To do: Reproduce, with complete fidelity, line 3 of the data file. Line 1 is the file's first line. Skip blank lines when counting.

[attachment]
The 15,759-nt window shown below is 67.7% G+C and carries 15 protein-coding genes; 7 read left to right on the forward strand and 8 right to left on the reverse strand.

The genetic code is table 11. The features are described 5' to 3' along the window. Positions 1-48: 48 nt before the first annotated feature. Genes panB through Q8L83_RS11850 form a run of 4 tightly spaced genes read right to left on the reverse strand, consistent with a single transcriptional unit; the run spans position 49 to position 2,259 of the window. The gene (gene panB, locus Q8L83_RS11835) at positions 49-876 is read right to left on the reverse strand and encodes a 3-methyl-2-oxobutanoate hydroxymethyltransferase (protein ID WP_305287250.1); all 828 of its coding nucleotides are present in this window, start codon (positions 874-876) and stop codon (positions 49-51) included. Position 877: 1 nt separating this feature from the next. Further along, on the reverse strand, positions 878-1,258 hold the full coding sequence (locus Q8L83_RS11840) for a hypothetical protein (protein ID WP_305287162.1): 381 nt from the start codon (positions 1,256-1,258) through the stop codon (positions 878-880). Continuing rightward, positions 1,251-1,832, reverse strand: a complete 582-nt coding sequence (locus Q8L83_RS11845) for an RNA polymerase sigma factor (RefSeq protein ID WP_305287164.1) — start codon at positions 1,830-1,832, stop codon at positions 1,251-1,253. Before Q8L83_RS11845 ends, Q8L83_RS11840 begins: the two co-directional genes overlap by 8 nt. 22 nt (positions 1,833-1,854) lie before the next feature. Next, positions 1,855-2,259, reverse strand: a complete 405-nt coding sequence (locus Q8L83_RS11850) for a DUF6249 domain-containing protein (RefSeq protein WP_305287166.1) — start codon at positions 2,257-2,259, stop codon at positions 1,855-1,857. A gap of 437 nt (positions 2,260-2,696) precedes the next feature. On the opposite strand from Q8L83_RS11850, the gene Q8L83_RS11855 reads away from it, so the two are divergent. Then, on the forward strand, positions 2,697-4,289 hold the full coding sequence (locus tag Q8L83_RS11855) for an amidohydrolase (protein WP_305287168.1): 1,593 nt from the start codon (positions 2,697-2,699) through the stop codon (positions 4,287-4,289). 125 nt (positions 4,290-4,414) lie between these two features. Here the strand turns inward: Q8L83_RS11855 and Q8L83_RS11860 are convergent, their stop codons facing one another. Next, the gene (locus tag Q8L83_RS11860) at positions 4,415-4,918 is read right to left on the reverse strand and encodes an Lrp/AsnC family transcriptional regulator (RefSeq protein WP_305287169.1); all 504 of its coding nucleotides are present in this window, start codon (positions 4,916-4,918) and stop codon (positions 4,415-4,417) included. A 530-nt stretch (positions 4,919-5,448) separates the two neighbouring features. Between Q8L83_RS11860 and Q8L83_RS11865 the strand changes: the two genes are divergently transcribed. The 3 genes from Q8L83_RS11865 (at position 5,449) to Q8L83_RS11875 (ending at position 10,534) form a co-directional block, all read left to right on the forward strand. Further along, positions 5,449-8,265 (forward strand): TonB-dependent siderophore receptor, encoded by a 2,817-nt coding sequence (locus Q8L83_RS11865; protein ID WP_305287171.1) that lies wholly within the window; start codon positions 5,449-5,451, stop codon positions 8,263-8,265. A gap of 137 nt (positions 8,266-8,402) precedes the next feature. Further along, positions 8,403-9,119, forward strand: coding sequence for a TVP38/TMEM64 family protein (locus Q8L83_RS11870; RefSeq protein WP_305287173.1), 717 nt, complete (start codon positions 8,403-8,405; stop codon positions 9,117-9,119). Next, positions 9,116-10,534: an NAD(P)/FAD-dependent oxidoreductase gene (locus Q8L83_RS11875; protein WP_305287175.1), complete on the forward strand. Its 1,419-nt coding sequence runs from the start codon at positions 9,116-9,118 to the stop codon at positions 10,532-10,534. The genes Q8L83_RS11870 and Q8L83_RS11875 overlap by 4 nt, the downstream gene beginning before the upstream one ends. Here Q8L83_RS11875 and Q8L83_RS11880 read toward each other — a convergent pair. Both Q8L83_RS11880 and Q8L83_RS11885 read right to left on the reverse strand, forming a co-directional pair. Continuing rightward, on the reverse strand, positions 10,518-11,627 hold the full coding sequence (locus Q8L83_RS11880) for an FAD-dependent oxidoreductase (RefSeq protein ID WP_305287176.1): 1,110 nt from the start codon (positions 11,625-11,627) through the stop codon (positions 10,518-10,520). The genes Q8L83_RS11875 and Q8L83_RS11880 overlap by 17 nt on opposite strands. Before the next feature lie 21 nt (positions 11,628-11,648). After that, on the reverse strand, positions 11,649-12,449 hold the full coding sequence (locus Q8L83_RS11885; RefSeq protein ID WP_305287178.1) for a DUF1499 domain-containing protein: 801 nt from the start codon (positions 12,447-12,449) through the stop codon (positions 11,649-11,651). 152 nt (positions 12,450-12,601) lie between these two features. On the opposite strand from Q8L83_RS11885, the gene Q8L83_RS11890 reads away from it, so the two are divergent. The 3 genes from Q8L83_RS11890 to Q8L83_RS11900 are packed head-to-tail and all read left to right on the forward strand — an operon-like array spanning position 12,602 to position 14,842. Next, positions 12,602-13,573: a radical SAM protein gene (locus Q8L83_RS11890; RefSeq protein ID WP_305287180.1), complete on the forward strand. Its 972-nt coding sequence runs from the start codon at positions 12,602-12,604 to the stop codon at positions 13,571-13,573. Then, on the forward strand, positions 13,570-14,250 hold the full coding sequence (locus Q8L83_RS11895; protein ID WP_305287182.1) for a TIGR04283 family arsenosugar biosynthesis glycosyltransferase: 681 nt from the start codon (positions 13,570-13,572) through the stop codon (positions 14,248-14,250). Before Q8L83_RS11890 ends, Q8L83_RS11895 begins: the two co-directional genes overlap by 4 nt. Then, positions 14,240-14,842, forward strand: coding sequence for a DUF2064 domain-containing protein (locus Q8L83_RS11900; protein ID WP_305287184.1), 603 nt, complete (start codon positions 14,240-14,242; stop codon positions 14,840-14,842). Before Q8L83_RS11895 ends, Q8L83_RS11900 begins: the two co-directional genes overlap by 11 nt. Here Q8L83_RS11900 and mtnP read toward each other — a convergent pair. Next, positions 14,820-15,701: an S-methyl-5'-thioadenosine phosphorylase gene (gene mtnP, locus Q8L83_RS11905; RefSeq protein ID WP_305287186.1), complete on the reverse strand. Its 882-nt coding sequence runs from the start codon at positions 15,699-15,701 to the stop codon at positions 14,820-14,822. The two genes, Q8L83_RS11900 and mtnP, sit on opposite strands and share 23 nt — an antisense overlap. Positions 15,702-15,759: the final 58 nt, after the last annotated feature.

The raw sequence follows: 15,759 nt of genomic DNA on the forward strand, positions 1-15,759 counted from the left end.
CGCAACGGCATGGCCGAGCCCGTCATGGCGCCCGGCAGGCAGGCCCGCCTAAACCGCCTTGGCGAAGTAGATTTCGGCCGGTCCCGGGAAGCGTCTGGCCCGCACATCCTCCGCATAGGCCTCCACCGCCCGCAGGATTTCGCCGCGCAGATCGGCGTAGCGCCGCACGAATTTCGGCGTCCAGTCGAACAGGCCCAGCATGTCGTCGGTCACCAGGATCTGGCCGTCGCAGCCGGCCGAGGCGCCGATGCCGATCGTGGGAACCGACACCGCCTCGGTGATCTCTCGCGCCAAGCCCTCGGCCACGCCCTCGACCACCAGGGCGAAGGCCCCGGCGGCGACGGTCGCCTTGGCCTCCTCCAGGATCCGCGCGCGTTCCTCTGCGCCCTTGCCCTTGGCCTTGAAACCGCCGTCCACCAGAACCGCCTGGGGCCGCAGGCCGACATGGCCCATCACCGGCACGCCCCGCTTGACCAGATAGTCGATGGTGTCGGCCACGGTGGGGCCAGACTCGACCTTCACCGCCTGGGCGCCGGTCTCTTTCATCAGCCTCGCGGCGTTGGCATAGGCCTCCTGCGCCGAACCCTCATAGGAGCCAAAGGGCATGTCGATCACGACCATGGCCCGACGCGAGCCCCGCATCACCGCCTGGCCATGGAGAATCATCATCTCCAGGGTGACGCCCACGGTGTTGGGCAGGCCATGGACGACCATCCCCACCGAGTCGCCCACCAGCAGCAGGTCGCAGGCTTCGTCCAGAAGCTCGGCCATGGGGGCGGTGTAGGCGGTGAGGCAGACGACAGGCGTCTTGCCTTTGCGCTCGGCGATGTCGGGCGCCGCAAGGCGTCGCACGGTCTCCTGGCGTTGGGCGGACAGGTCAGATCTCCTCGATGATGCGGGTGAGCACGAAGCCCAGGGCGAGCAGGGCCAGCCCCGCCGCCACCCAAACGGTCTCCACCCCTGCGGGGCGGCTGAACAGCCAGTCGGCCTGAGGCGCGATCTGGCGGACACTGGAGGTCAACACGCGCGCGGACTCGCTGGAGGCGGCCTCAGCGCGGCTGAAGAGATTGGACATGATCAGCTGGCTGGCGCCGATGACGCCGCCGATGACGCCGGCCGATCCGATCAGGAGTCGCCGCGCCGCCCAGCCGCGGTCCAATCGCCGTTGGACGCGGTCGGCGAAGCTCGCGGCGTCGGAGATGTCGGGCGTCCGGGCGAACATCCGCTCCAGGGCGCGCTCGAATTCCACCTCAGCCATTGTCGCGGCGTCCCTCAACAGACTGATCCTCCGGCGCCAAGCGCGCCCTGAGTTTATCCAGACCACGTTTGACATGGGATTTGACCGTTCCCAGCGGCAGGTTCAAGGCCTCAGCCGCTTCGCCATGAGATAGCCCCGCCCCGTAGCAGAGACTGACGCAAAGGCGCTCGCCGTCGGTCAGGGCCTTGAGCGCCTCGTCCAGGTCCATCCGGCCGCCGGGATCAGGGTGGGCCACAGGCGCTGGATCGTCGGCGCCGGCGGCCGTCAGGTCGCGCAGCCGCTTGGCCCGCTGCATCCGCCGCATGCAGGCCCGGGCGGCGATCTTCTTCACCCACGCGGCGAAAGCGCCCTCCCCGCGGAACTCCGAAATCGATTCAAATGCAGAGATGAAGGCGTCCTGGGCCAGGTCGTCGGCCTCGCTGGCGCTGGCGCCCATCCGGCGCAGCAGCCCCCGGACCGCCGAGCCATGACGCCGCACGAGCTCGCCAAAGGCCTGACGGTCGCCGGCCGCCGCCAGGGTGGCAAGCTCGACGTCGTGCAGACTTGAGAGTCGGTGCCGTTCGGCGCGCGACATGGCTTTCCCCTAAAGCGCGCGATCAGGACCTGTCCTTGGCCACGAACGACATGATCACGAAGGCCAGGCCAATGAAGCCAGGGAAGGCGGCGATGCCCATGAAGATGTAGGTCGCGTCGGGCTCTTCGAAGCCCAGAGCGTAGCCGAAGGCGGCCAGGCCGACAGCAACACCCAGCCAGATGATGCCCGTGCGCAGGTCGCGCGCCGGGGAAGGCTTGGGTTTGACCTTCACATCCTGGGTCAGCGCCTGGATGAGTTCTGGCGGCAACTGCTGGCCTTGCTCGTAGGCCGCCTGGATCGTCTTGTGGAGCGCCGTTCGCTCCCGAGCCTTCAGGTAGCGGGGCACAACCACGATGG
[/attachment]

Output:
The raw sequence follows: 15,759 nt of genomic DNA on the forward strand, positions 1-15,759 counted from the left end.